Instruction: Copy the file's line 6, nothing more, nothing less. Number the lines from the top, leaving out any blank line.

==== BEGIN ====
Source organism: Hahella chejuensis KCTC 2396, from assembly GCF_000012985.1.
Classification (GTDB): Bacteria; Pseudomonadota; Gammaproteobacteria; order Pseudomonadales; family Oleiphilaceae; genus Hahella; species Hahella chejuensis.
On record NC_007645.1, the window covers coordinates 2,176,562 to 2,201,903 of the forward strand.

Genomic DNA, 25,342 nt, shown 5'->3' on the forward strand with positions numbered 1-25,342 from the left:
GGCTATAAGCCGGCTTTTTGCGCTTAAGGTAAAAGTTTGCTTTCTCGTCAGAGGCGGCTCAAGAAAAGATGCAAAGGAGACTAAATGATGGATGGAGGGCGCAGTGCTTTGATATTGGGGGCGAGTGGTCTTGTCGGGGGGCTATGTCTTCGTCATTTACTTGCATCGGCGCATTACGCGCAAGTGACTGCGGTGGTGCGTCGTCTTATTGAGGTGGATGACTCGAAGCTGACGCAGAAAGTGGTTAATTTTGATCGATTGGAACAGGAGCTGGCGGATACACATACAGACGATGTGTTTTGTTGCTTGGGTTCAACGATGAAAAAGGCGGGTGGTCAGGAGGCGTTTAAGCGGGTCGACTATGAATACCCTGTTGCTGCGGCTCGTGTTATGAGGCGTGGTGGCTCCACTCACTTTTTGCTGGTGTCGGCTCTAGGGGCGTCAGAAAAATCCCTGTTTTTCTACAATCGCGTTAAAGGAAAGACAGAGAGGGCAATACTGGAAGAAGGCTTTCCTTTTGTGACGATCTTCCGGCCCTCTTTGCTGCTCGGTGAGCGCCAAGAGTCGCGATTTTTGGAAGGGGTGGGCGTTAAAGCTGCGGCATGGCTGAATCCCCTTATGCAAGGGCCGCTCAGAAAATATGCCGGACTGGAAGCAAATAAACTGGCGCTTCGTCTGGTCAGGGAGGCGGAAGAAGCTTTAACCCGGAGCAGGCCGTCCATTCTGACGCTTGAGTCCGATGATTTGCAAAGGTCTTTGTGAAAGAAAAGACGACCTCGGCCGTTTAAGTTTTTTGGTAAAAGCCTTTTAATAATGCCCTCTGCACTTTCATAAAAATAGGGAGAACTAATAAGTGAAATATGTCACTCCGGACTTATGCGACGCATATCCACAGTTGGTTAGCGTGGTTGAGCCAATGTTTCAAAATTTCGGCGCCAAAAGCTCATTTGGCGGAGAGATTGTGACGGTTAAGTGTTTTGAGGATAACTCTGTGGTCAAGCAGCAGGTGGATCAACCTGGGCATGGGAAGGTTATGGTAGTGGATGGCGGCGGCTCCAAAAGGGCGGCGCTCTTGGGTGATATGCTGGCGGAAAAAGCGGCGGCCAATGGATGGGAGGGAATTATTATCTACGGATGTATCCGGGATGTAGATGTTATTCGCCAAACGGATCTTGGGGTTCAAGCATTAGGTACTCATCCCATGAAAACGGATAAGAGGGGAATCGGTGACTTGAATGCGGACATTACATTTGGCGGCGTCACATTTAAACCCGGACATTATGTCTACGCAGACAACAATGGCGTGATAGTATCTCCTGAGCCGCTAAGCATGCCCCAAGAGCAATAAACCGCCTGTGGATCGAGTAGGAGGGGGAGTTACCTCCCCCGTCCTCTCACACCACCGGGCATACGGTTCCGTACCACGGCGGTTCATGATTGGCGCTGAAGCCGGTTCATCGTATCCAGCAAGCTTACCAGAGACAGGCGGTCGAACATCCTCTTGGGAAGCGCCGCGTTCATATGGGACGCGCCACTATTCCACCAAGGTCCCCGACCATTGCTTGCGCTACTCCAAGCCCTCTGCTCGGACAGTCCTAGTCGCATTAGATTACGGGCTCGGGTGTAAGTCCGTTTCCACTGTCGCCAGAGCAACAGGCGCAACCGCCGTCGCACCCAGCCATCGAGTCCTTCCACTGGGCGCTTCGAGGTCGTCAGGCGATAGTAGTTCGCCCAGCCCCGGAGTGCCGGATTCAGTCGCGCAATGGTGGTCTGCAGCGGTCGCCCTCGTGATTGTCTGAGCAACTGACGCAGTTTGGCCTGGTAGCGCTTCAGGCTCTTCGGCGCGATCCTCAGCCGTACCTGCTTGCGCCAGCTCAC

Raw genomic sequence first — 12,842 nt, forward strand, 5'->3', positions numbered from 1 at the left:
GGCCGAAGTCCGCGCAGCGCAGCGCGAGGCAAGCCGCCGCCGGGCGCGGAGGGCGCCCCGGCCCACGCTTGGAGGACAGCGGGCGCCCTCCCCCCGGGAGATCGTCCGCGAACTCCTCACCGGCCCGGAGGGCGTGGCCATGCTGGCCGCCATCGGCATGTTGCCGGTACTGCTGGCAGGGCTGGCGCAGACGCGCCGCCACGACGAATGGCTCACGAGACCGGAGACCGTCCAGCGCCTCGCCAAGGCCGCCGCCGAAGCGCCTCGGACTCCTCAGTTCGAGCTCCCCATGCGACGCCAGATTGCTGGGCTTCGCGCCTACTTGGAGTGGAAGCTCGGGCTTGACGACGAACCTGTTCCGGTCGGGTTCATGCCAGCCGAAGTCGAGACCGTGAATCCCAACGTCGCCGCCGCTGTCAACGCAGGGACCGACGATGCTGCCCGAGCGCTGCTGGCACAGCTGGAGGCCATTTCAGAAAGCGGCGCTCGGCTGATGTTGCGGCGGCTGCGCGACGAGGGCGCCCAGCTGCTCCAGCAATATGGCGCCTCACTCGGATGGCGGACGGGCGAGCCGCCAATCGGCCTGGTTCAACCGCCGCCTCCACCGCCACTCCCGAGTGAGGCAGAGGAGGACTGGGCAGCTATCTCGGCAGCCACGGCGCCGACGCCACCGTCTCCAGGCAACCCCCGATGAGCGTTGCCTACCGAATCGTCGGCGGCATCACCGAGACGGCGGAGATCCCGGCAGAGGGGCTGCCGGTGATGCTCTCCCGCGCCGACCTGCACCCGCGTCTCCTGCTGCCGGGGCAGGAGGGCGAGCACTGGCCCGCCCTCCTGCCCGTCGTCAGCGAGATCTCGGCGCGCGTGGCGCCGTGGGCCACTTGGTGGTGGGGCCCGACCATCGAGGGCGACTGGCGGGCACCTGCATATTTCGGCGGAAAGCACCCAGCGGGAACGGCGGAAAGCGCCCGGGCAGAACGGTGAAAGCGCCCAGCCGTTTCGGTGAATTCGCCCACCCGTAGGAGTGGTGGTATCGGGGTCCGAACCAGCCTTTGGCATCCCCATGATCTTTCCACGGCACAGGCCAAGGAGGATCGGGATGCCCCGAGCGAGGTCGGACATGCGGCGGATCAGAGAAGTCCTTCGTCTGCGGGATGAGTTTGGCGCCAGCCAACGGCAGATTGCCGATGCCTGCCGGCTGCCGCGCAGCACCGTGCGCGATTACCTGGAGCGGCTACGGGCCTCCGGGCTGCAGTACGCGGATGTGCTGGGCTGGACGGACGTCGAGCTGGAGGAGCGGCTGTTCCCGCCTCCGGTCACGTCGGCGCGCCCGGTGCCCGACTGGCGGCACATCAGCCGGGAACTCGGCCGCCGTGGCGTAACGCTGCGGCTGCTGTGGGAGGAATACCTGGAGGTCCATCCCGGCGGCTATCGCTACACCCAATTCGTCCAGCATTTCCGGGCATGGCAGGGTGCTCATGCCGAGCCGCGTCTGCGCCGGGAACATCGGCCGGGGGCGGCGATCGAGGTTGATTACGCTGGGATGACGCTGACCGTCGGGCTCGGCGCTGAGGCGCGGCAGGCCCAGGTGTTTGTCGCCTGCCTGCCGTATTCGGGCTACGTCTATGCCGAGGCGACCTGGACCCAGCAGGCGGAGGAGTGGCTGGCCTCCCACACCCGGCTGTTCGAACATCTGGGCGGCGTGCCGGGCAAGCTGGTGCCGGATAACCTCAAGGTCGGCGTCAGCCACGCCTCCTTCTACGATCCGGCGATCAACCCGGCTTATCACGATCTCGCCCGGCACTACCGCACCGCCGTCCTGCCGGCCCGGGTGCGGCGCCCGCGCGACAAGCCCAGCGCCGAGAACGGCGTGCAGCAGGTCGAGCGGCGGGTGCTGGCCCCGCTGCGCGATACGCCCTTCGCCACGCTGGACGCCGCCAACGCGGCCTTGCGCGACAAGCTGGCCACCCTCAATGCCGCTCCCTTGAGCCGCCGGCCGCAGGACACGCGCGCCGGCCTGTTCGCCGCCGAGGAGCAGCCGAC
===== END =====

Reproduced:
Raw genomic sequence first — 12,842 nt, forward strand, 5'->3', positions numbered from 1 at the left: